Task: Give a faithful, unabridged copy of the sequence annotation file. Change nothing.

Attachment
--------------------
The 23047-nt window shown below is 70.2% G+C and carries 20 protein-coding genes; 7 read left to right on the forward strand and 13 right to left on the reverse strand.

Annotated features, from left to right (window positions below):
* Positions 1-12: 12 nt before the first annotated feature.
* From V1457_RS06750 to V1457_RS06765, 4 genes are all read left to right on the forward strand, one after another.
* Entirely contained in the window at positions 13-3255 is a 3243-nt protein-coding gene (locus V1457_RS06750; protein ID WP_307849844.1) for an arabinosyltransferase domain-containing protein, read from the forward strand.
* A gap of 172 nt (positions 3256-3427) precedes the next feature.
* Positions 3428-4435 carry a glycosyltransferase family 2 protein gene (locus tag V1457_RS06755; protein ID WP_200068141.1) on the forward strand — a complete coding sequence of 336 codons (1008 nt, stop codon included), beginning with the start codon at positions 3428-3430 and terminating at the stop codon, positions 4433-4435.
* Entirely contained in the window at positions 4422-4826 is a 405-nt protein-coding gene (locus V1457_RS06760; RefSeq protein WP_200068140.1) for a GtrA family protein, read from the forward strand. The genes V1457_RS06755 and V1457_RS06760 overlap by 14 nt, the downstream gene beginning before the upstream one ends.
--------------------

The 23047-nt window shown below is 70.2% G+C and carries 20 protein-coding genes; 7 read left to right on the forward strand and 13 right to left on the reverse strand.

Annotated features, from left to right (window positions below):
* Positions 1-12: 12 nt before the first annotated feature.
* From V1457_RS06750 to V1457_RS06765, 4 genes are all read left to right on the forward strand, one after another.
* Entirely contained in the window at positions 13-3255 is a 3243-nt protein-coding gene (locus V1457_RS06750; protein ID WP_307849844.1) for an arabinosyltransferase domain-containing protein, read from the forward strand.
* A gap of 172 nt (positions 3256-3427) precedes the next feature.
* Positions 3428-4435 carry a glycosyltransferase family 2 protein gene (locus tag V1457_RS06755; protein ID WP_200068141.1) on the forward strand — a complete coding sequence of 336 codons (1008 nt, stop codon included), beginning with the start codon at positions 3428-3430 and terminating at the stop codon, positions 4433-4435.
* Entirely contained in the window at positions 4422-4826 is a 405-nt protein-coding gene (locus V1457_RS06760; RefSeq protein WP_200068140.1) for a GtrA family protein, read from the forward strand. The genes V1457_RS06755 and V1457_RS06760 overlap by 14 nt, the downstream gene beginning before the upstream one ends.